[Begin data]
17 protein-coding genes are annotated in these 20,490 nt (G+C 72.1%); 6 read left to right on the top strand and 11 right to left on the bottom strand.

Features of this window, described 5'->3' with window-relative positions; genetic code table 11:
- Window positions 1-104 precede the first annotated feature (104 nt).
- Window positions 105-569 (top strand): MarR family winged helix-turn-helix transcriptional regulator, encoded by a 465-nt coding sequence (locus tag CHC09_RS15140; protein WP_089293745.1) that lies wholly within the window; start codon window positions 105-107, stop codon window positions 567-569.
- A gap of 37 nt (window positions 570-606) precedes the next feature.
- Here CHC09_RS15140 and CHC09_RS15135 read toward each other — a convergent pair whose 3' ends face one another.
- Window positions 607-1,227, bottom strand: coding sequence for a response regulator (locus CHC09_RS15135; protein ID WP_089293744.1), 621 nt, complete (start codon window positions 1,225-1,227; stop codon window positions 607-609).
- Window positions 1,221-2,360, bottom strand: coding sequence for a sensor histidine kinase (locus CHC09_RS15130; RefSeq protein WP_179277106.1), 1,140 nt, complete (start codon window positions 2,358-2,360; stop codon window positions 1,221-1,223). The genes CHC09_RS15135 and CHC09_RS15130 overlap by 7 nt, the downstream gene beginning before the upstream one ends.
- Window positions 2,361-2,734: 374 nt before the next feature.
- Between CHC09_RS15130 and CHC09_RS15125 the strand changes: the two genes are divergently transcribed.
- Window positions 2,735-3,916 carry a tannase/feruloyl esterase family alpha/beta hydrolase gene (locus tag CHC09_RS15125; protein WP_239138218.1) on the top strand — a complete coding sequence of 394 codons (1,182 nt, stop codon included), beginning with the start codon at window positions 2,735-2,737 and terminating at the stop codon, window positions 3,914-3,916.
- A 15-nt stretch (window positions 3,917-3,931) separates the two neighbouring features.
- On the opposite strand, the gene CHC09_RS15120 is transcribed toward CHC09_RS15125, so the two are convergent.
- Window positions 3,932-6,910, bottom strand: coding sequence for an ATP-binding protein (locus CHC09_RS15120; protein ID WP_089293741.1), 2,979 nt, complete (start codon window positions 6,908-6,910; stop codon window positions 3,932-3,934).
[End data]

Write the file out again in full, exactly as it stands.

17 protein-coding genes are annotated in these 20,490 nt (G+C 72.1%); 6 read left to right on the top strand and 11 right to left on the bottom strand.

Features of this window, described 5'->3' with window-relative positions; genetic code table 11:
- Window positions 1-104 precede the first annotated feature (104 nt).
- Window positions 105-569 (top strand): MarR family winged helix-turn-helix transcriptional regulator, encoded by a 465-nt coding sequence (locus tag CHC09_RS15140; protein WP_089293745.1) that lies wholly within the window; start codon window positions 105-107, stop codon window positions 567-569.
- A gap of 37 nt (window positions 570-606) precedes the next feature.
- Here CHC09_RS15140 and CHC09_RS15135 read toward each other — a convergent pair whose 3' ends face one another.
- Window positions 607-1,227, bottom strand: coding sequence for a response regulator (locus CHC09_RS15135; protein ID WP_089293744.1), 621 nt, complete (start codon window positions 1,225-1,227; stop codon window positions 607-609).
- Window positions 1,221-2,360, bottom strand: coding sequence for a sensor histidine kinase (locus CHC09_RS15130; RefSeq protein WP_179277106.1), 1,140 nt, complete (start codon window positions 2,358-2,360; stop codon window positions 1,221-1,223). The genes CHC09_RS15135 and CHC09_RS15130 overlap by 7 nt, the downstream gene beginning before the upstream one ends.
- Window positions 2,361-2,734: 374 nt before the next feature.
- Between CHC09_RS15130 and CHC09_RS15125 the strand changes: the two genes are divergently transcribed.
- Window positions 2,735-3,916 carry a tannase/feruloyl esterase family alpha/beta hydrolase gene (locus tag CHC09_RS15125; protein WP_239138218.1) on the top strand — a complete coding sequence of 394 codons (1,182 nt, stop codon included), beginning with the start codon at window positions 2,735-2,737 and terminating at the stop codon, window positions 3,914-3,916.
- A 15-nt stretch (window positions 3,917-3,931) separates the two neighbouring features.
- On the opposite strand, the gene CHC09_RS15120 is transcribed toward CHC09_RS15125, so the two are convergent.
- Window positions 3,932-6,910, bottom strand: coding sequence for an ATP-binding protein (locus CHC09_RS15120; protein ID WP_089293741.1), 2,979 nt, complete (start codon window positions 6,908-6,910; stop codon window positions 3,932-3,934).